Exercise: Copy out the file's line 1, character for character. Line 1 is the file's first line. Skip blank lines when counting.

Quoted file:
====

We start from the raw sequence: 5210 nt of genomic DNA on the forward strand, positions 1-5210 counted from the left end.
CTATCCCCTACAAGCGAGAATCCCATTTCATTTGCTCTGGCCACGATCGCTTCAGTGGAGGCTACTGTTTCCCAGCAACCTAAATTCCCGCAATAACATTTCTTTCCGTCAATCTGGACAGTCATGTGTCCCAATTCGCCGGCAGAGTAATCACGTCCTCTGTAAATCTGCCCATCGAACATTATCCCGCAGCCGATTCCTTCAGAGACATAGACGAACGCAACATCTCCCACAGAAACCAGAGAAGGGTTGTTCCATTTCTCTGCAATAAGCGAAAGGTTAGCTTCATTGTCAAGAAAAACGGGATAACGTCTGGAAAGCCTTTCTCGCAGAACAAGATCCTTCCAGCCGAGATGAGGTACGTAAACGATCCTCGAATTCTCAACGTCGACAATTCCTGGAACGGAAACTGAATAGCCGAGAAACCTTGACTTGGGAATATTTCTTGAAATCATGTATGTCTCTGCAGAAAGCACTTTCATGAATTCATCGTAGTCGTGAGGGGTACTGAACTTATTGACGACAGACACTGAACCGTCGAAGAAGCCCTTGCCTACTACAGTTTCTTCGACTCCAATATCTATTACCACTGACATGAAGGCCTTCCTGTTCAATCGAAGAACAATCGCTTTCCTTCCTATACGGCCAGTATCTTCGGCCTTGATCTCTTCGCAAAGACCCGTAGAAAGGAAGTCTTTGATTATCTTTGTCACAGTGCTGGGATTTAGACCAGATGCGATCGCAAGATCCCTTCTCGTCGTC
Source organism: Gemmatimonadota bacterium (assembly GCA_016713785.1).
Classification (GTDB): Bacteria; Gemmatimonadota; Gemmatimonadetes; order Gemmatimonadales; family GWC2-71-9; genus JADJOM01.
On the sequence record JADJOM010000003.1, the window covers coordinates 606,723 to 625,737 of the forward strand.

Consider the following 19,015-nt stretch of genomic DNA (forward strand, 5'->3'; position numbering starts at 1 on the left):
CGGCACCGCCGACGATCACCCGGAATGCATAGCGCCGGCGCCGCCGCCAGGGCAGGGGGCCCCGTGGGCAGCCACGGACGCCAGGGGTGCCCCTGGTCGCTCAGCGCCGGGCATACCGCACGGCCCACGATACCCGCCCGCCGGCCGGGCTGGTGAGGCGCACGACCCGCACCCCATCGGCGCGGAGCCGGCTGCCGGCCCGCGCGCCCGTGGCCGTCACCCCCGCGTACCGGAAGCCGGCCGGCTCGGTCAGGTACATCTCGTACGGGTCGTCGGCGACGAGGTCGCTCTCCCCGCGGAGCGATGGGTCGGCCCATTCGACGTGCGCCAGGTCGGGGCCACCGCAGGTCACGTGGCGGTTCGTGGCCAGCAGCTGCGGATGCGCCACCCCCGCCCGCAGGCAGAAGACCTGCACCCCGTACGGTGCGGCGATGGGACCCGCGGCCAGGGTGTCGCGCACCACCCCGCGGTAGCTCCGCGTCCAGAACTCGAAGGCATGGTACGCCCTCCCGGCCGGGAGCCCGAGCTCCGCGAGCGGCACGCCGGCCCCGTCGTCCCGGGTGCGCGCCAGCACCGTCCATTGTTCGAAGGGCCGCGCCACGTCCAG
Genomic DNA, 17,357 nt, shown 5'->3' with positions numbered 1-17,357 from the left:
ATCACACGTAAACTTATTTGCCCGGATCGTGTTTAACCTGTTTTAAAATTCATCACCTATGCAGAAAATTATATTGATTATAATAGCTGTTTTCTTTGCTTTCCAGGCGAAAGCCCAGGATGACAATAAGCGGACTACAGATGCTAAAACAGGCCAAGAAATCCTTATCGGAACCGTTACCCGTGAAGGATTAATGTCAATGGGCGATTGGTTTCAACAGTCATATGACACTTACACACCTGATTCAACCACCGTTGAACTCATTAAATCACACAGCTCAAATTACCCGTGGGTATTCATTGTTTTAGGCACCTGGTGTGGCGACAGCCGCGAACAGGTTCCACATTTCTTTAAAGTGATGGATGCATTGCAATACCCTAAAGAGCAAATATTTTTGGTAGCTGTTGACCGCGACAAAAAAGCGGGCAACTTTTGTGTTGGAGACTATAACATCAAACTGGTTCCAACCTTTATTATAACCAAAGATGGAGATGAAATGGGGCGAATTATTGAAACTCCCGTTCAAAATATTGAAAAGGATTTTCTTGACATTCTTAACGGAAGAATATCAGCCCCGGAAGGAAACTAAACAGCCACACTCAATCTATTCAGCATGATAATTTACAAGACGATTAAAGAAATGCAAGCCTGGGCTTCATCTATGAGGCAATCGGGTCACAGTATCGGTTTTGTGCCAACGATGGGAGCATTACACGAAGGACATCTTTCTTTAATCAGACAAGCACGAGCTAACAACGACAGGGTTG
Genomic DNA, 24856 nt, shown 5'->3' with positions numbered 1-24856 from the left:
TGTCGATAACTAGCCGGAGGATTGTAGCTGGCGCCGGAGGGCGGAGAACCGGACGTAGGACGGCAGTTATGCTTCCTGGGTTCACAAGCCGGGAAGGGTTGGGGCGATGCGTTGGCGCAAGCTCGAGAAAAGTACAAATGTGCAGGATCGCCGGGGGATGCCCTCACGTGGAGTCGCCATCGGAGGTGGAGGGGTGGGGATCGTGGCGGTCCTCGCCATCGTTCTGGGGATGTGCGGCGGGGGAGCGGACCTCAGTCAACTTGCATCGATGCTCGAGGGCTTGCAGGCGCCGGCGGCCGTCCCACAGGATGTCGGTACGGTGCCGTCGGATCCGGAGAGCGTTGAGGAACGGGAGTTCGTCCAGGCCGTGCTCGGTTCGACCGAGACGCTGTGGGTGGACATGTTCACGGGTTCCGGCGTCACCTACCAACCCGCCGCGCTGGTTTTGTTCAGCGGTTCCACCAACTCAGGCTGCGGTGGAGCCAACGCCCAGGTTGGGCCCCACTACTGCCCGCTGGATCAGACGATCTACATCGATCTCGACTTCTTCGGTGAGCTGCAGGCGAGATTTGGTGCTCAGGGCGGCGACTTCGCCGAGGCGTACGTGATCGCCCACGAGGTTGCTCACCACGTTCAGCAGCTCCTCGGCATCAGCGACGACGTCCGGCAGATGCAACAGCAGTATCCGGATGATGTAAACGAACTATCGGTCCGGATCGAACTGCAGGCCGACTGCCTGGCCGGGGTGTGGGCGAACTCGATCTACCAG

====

We start from the raw sequence: 5210 nt of genomic DNA on the forward strand, positions 1-5210 counted from the left end.